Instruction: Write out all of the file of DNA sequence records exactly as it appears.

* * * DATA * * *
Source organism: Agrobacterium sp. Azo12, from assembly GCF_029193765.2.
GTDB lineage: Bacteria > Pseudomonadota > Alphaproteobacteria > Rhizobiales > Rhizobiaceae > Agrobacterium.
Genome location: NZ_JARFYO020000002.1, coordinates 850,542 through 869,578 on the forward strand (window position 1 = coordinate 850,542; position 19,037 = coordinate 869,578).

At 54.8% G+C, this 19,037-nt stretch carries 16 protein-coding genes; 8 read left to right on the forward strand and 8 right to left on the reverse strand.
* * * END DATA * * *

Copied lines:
Source organism: Agrobacterium sp. Azo12, from assembly GCF_029193765.2.
GTDB lineage: Bacteria > Pseudomonadota > Alphaproteobacteria > Rhizobiales > Rhizobiaceae > Agrobacterium.
Genome location: NZ_JARFYO020000002.1, coordinates 850,542 through 869,578 on the forward strand (window position 1 = coordinate 850,542; position 19,037 = coordinate 869,578).

At 54.8% G+C, this 19,037-nt stretch carries 16 protein-coding genes; 8 read left to right on the forward strand and 8 right to left on the reverse strand.